Spider-Man: Shattered Dimensions preview and interview

Michael gets hands-on with the brand new Spider-Man game, Shattered Dimensions, and chats to the developers...

In the wake of last year’s Arkham Asylum, it must be tough to be given the task to develop a new comic book-influenced videogame, but Activision and Beenox have a few surprises up their sleeve with Spider-Man: Shattered Dimensions. Such as doing away with a lot of the trappings that have been repeated over the recent cycle of games featuring ol’ web-head, including open-world segments and an explorable New York City, in favour of something more linear and story-driven.

Shattered Dimensions‘ most striking aspect, however, comes from its central flourish. The story takes place across four separate dimensions, each corresponding to a particular spin on the Spider-Man character. Only two have been announced so far, and they are the Amazing and Noir universes, with the former being the familiar world of the hero’s main ongoing series, and the latter being the dark, Depression-era re-imagining from 2009’s limited series.

Each universe has a distinct look and approach, with the Amazing missions bathed in primary colour washes, and featuring a focus on various web-slinging attacks.

At the recent London preview event, a mission was shown from an early, rough build of the game, in which Spidey was taken out of New York, and sent to a wild jungle in order to battle Kraven the Hunter. The Noir level, however, was based around a shady, gritty palette of light and shadow. This time around, stealth was key, as Spider-Man swung from ground to perch, out of sight, in order to perform take-downs on goons in an industrial estate operated by mafia boss, Hammerhead.

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It is certainly an intriguing set-up, although this is more of a tease than anything to justify significant anticipation. The two unannounced universes will prove key to this, as with ‘stealth’ and ‘fast paced action’ gameplay modes out of the way, it’s a little tough to think of other Spidey incarnations that could offer such distinct playing styles. (Any true believers out there got a hunch? We’re thinking maybe Spider-Man 2099. Grant us your wisdom in the comments!)

More information will trickle out as we edge nearer to the game’s September release date, but for the time being, I had the chance to pick the brains of the game’s executive producer, Meghan Morgan, and producer, Kevin Umbricht, asking them to fill us in on Shattered Dimensions‘ plot (that reportedly has contributions from Amazing Spider-Man writer, Dan Slott), as well as explain their approach to the character.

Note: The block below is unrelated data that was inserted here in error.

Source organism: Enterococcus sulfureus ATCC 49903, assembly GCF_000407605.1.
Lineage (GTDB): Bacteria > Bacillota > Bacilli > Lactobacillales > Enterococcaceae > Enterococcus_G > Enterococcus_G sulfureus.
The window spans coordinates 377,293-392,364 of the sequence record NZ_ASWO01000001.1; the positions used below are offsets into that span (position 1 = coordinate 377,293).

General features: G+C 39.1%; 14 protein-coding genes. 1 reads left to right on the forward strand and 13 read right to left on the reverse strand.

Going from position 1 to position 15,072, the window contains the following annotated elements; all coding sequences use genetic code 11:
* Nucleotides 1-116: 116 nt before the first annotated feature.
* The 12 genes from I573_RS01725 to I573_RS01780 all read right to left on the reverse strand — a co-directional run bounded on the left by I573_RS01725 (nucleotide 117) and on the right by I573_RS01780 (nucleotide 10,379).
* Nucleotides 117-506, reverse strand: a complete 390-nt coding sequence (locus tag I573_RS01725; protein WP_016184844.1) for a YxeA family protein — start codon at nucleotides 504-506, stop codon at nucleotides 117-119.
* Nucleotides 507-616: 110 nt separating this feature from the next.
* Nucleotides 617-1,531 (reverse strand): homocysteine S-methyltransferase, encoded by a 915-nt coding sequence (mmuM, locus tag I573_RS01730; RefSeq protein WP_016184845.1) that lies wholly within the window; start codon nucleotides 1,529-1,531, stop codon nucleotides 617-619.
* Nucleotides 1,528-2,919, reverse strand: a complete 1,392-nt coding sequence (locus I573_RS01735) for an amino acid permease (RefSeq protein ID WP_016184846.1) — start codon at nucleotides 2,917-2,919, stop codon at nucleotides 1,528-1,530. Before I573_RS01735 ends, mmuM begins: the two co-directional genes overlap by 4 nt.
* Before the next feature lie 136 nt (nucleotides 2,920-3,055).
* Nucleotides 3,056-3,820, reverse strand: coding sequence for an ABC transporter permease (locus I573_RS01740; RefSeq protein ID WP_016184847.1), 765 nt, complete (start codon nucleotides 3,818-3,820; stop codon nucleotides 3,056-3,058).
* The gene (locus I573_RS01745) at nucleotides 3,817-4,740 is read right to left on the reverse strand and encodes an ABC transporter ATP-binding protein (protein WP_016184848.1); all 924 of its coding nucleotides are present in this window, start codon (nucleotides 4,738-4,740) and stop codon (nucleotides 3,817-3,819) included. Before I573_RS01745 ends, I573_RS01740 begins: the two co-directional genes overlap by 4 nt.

As this isn’t a movie tie-in game, it seems you’ve had a lot of freedom to take a different approach with Spider-Man: Shattered Dimensions. How did that develop from the planning stage?

Meghan Morgan: Yes, tonnes of freedom. We really wanted to identify what we’d done successfully in a lot of our previous Spider-Man games, and also figure out what the fans enjoyed, figure out how to highlight those things, but then also add an element of freshness, and give the fans a brand new experience while still staying true to who Spider-Man is.

Kevin Umbricht: Working on the comic license, as opposed to the movie license, means we’re not locked into any specific story, any specific characters. So, we came up with the concept first, that there was going to be these four different universes. There’s hundreds of alternate universes for Spider-Man, so we focused in on four that we thought would make for great gameplay, and that would also work with each other and contrast each other. So that you’d have a variety of experience, but a very cohesive experience.

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So, you are having these four different universes, which are being tied together by an over-arching story. Could you fill us in on this main narrative?

KU: We’ve created the story with Marvel. Throughout Marvel history there have been a few of these tablets, the Tablet of Life and Time, and they just introduced, a few years ago, a sister tablet, the Tablet of Death and Entropy, so we have created, in conjunction of those tablets, The Tablet of Order and Chaos, which holds all the universes apart from one another.